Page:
The Orchard by Theresa Weir

On the cover of The Orchard an unblemished apple hangs from the branch of a tree, ripe for picking.  It’s an image that conjures up for me a famous, foreboding scene from literature:  Snow White unwittingly accepting the gift of a poisoned fruit.

And indeed, Theresa Weir’s memoir of her whirlwind romance and marriage to apple farmer Adrian Curtis is told in a manner reminiscent of a fairy tale.  The characters are few but memorable, and include an evil mother-in-law (in place of the evil stepmother), the handsome suitor, the gossipy villagers, the good-hearted neighbor and the beloved grandmother.  Dramatic things happen and are recounted in spare, sometimes stark language, without a hint of sentimentality.  The result is a book with many scenes with vivid images that linger in your memory.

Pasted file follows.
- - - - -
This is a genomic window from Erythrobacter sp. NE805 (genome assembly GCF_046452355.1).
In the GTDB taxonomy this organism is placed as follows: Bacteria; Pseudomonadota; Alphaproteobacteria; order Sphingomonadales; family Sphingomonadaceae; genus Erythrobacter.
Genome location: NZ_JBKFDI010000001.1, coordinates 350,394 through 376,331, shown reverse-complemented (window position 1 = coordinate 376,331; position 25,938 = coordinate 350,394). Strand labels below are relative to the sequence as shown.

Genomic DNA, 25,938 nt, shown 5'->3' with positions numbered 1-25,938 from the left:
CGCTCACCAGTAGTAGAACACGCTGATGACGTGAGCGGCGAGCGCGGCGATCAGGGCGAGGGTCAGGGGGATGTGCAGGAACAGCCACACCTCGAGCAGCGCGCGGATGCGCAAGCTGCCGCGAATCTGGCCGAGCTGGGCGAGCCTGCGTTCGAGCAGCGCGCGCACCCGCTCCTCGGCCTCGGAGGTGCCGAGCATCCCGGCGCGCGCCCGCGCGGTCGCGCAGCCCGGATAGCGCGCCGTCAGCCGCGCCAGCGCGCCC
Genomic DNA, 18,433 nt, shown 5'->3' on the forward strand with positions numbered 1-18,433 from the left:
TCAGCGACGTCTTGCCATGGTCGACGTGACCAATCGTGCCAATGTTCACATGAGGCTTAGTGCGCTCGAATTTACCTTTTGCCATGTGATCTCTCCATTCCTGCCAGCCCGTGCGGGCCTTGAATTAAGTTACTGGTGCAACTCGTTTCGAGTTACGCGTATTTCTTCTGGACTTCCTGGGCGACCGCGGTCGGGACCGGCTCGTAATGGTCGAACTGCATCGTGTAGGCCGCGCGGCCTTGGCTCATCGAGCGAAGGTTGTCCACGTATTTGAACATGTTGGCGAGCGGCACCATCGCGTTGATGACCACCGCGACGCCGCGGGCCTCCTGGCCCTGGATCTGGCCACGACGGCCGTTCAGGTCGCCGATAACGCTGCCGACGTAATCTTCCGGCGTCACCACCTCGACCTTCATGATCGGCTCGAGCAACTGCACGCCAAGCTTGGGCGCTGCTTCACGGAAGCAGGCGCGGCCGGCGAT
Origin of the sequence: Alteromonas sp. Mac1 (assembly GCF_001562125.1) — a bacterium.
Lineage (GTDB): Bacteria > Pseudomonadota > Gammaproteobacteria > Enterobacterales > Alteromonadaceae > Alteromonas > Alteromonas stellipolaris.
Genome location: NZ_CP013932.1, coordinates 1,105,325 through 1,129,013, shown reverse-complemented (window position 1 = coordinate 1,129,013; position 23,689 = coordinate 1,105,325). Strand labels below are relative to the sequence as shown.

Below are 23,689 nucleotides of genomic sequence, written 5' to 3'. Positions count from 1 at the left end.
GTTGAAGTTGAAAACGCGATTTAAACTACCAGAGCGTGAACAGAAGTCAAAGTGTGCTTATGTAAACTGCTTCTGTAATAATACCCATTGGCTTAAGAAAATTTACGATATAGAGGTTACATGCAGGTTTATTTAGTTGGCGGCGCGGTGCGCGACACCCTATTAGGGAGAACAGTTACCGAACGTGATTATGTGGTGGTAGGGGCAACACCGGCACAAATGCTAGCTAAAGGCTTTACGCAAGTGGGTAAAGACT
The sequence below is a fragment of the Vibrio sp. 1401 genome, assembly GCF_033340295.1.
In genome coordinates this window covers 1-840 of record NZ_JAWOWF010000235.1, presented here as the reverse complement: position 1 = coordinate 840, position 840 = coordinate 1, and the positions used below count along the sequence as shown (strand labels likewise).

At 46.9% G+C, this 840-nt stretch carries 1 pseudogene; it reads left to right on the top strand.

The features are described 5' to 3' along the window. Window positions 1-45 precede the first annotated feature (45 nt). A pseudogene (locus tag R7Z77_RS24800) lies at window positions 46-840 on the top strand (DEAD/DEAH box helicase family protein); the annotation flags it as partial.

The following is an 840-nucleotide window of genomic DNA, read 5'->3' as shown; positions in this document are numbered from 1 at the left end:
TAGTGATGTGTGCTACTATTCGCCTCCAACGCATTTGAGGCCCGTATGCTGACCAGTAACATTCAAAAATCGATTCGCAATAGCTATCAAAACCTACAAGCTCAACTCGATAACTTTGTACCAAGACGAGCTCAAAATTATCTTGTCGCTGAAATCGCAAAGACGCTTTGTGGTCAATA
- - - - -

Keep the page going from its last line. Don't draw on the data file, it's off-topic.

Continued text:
Many of the most striking passages describe the business of apple farming.  The Curtis family has tended apple orchards for five generations, and their constant battle against insects has led them to embrace the use of pesticides.  Weir’s book explores how “the desperation to save something you’ve worked so hard to create” leads people to do things they know are dangerous.  Or as she puts it:  “the length you find yourself willing to go, the compromises you’re willing to make.  Just this once.”

But there is a price to be paid for their compromises and The Orchard is ultimately the story of what the quest for the perfect apple costs the author, her family and the land itself.  This is a bittersweet book, but I recommend it for its honesty about farming life and its portrayal of a marriage that no one thought would last, but to the surprise of many, including the couple themselves, does.

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